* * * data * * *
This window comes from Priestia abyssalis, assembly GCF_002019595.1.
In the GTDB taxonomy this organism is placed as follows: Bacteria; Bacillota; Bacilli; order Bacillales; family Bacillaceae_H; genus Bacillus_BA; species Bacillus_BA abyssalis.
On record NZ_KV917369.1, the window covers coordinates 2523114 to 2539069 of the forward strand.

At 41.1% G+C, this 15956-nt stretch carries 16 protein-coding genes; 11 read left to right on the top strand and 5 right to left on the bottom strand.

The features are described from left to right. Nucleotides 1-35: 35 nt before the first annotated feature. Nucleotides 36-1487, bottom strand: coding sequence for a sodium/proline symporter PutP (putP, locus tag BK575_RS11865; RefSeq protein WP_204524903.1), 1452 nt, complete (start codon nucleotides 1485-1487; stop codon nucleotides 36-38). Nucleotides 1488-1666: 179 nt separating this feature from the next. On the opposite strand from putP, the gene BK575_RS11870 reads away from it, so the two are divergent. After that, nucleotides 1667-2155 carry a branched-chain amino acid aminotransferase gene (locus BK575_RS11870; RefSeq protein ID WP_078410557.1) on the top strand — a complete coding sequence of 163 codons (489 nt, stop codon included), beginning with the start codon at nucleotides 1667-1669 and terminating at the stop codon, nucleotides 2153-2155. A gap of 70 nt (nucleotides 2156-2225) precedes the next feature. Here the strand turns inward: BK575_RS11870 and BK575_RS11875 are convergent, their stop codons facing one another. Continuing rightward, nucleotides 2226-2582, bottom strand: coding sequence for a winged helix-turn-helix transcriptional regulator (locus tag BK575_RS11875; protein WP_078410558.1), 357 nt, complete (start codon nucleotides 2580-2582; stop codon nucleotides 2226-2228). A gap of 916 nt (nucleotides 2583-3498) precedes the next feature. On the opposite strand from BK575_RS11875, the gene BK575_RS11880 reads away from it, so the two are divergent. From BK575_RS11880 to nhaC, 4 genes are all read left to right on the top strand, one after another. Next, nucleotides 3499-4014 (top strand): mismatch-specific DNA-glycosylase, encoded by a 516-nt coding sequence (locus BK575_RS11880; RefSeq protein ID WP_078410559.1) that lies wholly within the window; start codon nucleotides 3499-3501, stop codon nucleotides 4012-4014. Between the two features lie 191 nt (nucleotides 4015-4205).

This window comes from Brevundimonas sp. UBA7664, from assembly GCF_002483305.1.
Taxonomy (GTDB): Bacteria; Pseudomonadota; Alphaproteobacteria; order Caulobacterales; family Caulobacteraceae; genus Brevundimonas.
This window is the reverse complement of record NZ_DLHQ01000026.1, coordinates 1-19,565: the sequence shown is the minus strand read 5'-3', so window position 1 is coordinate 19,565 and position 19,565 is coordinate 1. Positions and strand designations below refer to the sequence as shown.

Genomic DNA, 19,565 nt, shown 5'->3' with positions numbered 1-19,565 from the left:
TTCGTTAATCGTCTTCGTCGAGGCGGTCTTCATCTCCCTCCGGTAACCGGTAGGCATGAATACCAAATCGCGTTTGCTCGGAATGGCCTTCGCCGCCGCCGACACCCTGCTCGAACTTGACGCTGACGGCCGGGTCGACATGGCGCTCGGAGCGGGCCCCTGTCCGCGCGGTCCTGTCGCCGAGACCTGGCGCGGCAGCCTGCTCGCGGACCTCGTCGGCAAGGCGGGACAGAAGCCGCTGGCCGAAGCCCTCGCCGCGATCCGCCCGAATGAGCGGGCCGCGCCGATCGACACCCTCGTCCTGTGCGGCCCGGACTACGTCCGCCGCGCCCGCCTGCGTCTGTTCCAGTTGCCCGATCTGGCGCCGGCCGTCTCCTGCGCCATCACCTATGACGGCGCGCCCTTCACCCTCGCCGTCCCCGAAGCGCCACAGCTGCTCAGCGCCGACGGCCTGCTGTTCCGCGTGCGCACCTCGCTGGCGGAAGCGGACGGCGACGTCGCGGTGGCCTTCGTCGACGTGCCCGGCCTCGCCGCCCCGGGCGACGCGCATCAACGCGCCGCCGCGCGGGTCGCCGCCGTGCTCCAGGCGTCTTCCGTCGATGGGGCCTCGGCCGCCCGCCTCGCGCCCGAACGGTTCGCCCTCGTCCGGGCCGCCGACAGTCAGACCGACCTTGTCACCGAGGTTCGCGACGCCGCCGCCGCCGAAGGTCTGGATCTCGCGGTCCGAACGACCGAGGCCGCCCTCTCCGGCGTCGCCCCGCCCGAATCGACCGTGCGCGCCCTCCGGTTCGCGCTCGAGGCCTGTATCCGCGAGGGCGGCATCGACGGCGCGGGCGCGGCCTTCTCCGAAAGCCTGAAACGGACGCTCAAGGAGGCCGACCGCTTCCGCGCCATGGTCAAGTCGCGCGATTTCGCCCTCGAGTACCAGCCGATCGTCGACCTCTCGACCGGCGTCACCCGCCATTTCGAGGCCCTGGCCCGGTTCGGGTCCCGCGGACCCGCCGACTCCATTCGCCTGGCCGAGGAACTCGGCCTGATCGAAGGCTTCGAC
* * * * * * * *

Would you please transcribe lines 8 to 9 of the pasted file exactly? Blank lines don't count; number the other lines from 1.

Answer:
This window is the reverse complement of record NZ_DLHQ01000026.1, coordinates 1-19,565: the sequence shown is the minus strand read 5'-3', so window position 1 is coordinate 19,565 and position 19,565 is coordinate 1. Positions and strand designations below refer to the sequence as shown.

Genomic DNA, 19,565 nt, shown 5'->3' with positions numbered 1-19,565 from the left: